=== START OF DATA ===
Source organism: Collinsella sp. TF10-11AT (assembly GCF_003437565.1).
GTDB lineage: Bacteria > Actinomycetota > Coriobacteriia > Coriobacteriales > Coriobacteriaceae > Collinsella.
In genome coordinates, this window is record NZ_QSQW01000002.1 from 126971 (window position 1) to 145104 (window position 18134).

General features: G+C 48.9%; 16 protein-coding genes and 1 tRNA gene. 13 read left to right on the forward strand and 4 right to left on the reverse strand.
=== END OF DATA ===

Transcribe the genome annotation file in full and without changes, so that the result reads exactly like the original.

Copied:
Source organism: Collinsella sp. TF10-11AT (assembly GCF_003437565.1).
GTDB lineage: Bacteria > Actinomycetota > Coriobacteriia > Coriobacteriales > Coriobacteriaceae > Collinsella.
In genome coordinates, this window is record NZ_QSQW01000002.1 from 126971 (window position 1) to 145104 (window position 18134).

General features: G+C 48.9%; 16 protein-coding genes and 1 tRNA gene. 13 read left to right on the forward strand and 4 right to left on the reverse strand.